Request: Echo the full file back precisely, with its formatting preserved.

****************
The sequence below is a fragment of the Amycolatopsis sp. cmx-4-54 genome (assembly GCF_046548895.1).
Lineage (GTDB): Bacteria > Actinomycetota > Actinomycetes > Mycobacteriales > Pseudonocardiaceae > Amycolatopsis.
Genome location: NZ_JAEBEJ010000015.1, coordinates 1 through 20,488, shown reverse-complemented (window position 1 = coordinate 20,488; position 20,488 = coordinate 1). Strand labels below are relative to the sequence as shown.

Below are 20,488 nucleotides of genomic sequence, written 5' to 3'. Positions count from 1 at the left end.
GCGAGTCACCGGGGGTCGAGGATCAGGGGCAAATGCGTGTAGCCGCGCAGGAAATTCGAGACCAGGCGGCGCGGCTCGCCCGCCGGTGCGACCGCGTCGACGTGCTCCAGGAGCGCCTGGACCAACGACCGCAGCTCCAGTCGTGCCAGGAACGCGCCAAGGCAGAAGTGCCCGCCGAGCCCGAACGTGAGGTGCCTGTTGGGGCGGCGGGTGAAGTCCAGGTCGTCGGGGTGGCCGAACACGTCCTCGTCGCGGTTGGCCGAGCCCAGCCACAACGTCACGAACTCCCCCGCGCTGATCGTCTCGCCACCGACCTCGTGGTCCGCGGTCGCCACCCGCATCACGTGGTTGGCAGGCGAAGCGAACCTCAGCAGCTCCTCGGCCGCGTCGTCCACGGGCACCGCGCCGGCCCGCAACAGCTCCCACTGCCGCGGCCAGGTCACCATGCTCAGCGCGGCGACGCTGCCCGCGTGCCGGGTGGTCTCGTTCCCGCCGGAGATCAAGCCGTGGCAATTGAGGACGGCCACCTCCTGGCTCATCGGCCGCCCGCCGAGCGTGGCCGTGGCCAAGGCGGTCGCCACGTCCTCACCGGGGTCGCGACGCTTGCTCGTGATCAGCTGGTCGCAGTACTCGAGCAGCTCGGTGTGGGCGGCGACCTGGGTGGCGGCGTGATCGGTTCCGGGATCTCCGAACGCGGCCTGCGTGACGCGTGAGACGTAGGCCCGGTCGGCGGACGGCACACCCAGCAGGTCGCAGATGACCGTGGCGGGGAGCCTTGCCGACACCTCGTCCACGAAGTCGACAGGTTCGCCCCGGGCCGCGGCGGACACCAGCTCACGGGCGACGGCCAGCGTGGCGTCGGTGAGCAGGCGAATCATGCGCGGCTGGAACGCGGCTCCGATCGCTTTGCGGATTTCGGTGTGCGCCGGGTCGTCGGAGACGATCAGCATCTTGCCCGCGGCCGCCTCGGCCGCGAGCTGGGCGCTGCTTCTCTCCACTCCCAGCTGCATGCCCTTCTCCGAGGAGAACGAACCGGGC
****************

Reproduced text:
The sequence below is a fragment of the Amycolatopsis sp. cmx-4-54 genome (assembly GCF_046548895.1).
Lineage (GTDB): Bacteria > Actinomycetota > Actinomycetes > Mycobacteriales > Pseudonocardiaceae > Amycolatopsis.
Genome location: NZ_JAEBEJ010000015.1, coordinates 1 through 20,488, shown reverse-complemented (window position 1 = coordinate 20,488; position 20,488 = coordinate 1). Strand labels below are relative to the sequence as shown.

Below are 20,488 nucleotides of genomic sequence, written 5' to 3'. Positions count from 1 at the left end.
GCGAGTCACCGGGGGTCGAGGATCAGGGGCAAATGCGTGTAGCCGCGCAGGAAATTCGAGACCAGGCGGCGCGGCTCGCCCGCCGGTGCGACCGCGTCGACGTGCTCCAGGAGCGCCTGGACCAACGACCGCAGCTCCAGTCGTGCCAGGAACGCGCCAAGGCAGAAGTGCCCGCCGAGCCCGAACGTGAGGTGCCTGTTGGGGCGGCGGGTGAAGTCCAGGTCGTCGGGGTGGCCGAACACGTCCTCGTCGCGGTTGGCCGAGCCCAGCCACAACGTCACGAACTCCCCCGCGCTGATCGTCTCGCCACCGACCTCGTGGTCCGCGGTCGCCACCCGCATCACGTGGTTGGCAGGCGAAGCGAACCTCAGCAGCTCCTCGGCCGCGTCGTCCACGGGCACCGCGCCGGCCCGCAACAGCTCCCACTGCCGCGGCCAGGTCACCATGCTCAGCGCGGCGACGCTGCCCGCGTGCCGGGTGGTCTCGTTCCCGCCGGAGATCAAGCCGTGGCAATTGAGGACGGCCACCTCCTGGCTCATCGGCCGCCCGCCGAGCGTGGCCGTGGCCAAGGCGGTCGCCACGTCCTCACCGGGGTCGCGACGCTTGCTCGTGATCAGCTGGTCGCAGTACTCGAGCAGCTCGGTGTGGGCGGCGACCTGGGTGGCGGCGTGATCGGTTCCGGGATCTCCGAACGCGGCCTGCGTGACGCGTGAGACGTAGGCCCGGTCGGCGGACGGCACACCCAGCAGGTCGCAGATGACCGTGGCGGGGAGCCTTGCCGACACCTCGTCCACGAAGTCGACAGGTTCGCCCCGGGCCGCGGCGGACACCAGCTCACGGGCGACGGCCAGCGTGGCGTCGGTGAGCAGGCGAATCATGCGCGGCTGGAACGCGGCTCCGATCGCTTTGCGGATTTCGGTGTGCGCCGGGTCGTCGGAGACGATCAGCATCTTGCCCGCGGCCGCCTCGGCCGCGAGCTGGGCGCTGCTTCTCTCCACTCCCAGCTGCATGCCCTTCTCCGAGGAGAACGAACCGGGC